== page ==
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Wednesday, Aug. 24, 2016

Sikeston sets aside land for possible ethanol plant

Thursday, February 23, 2006

SIKESTON -- Things are looking good for an ethanol plant in Sikeston.

The Sikeston City Council approved an option for Bootheel Agri-Energy LLC to buy 158.42 acres in the Sikeston Business, Education and Technology Park during a special meeting Wednesday morning.

Bootheel Agri-Energy's board of directors are slated to make the decision to exercise their land purchase option tonight.

A meeting for potential investors is scheduled for 10 a.m. Friday at the Clinton Building although board members may not advertise or otherwise seek publicity for the meeting due to U.S. Securities and Exchange Commission rules.

Ethanol in general, however, is getting plenty of publicity and supporters for the Sikeston plant were among those who gathered in Cape Girardeau Wednesday along with representatives from farm groups to hear Gov. Matt Blunt voice his support for ethanol in Missouri.

Blunt visited several communities around the state in an effort to influence the Missouri Legislature to pass a bill requiring a 10-percent mix of ethanol into every gallon of gas.

Mandating oil companies to mix ethanol with every gallon of gasoline sold in Missouri will stimulate farms and rural development, according to Blunt. "I want Missouri to be a leader in alternative fuels," he said.

If Blunt's plan is approved, Missouri would become the fourth state to require an ethanol blend for all gasoline consumed in the state.

Terry Hilgedick of Boone County, president of the corn producers association, said the time is right to push ethanol. The nation has a surplus of corn and a shortage of oil, he said. "The planets are aligned for ethanol," Hilgedick said.

Ethanol plants in Missouri currently produce 115 million gallons annually. Plants under construction and in the planning stages would boost that amount to 350 million gallons per year, Blunt said.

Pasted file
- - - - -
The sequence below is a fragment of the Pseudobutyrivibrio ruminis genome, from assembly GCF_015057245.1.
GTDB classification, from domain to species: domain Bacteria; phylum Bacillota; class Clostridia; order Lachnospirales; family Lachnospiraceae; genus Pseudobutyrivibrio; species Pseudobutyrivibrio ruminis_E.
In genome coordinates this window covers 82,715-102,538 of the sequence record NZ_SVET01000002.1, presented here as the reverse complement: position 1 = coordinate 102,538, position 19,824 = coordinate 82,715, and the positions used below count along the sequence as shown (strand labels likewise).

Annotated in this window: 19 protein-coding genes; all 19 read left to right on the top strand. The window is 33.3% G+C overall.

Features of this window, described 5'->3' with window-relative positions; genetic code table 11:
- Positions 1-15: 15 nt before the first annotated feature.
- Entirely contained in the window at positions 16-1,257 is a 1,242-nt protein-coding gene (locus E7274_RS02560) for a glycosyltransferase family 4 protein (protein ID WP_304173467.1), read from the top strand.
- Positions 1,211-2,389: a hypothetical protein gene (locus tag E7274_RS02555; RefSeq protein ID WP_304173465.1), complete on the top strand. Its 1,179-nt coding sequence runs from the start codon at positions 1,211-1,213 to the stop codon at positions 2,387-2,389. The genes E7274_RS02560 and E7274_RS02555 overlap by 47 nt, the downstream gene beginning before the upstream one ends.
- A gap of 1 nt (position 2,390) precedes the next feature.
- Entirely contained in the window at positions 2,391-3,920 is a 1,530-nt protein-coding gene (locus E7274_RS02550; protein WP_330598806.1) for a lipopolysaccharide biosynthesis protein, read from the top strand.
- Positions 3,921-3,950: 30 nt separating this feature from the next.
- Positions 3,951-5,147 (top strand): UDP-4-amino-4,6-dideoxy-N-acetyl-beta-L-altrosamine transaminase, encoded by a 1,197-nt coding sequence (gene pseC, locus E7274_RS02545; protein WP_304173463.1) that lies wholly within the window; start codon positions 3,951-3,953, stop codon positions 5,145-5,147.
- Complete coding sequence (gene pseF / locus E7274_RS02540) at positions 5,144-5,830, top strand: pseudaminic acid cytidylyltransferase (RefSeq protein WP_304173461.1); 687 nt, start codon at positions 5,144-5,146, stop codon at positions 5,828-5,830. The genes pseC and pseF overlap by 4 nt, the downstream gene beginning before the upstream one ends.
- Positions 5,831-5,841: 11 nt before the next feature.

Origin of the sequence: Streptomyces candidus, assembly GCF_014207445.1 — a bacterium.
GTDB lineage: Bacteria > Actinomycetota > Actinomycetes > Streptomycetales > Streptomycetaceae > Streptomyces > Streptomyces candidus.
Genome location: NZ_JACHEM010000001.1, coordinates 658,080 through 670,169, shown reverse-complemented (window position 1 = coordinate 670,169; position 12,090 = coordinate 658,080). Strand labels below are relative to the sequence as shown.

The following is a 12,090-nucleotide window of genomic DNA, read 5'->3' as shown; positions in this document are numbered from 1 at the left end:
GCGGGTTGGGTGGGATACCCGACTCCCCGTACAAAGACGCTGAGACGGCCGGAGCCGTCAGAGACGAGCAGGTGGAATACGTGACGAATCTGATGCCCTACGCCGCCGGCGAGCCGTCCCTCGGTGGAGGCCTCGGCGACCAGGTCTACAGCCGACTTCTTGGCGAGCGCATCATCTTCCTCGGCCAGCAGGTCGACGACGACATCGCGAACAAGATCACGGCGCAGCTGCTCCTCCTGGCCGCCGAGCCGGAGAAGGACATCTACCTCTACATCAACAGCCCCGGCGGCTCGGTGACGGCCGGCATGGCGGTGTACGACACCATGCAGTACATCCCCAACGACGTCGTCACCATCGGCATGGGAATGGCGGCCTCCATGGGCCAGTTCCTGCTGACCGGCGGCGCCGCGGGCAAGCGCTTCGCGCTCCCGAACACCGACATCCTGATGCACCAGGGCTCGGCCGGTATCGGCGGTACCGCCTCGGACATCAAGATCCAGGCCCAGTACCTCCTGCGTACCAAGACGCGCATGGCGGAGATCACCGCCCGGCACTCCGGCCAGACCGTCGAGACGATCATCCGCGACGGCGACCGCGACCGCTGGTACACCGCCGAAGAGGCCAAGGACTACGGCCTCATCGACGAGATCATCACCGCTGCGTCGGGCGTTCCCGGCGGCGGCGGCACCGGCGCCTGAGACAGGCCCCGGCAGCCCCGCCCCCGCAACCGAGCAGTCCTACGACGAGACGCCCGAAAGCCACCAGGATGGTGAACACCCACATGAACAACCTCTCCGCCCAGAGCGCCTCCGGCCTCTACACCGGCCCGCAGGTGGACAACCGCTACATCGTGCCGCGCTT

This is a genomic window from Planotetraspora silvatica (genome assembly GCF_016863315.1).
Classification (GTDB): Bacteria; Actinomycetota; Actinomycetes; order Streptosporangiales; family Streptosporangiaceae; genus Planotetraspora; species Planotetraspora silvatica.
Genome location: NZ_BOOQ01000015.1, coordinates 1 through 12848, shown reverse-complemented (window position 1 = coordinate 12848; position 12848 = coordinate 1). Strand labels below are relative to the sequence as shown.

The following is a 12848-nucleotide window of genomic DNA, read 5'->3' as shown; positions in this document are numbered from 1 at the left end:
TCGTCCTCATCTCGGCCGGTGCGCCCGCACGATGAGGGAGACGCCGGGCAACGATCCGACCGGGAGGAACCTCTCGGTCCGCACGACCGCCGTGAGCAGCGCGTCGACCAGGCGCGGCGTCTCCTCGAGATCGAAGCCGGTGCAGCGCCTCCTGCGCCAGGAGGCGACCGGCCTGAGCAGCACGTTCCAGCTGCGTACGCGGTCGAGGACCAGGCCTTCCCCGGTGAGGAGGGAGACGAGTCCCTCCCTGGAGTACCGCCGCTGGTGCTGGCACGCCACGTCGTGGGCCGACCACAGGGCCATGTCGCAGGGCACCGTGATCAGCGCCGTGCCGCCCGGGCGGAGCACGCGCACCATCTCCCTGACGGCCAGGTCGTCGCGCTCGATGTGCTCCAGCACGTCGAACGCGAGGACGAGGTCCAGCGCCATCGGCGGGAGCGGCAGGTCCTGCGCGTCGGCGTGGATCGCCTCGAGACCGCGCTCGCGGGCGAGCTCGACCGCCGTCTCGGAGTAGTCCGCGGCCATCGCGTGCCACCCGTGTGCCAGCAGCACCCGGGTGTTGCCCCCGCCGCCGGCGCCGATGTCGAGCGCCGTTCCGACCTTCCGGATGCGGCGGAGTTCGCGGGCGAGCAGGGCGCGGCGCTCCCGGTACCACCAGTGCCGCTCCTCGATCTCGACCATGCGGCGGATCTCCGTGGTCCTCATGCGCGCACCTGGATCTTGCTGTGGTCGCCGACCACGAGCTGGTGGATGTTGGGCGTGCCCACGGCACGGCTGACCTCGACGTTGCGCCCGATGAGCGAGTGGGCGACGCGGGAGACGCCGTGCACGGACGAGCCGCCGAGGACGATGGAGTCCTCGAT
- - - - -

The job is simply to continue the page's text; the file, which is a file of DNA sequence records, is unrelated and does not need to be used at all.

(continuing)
Under Blunt's proposal, Missourians would burn 260 million gallons of ethanol in their cars and light trucks.

The U.S. ethanol industry now has 95 plants nationwide. Analysts say by 2012 it will double in volume, from producing 4.3 billion to 7.5 billion gallons of biofuel. That growth will be aided by the Energy Policy Act of 2005, which gives ethanol producers sizable subsidies, including a federal tax credit for small refiners.

Archer Daniels Midland Co. Chairman and CEO G. Allen Andreas told analysts Tuesday he expects producers will get another bump since ethanol companies' rising demand for American-grown corn will push corn prices higher. ADM, headquartered in Decatur, Ill., is one of the world's largest corn processors.

Six states have passed laws that require ethanol-blended gasoline, and nine others are considering similar legislation, according to the American Coalition for Ethanol. In addition to Missouri, Kansas is considering a proposal to require that all gasoline sold in each state contain 10 percent ethanol by 2010.

Some of the information for this article was supplied by the Southeast Missouri News Service and the Associated Press.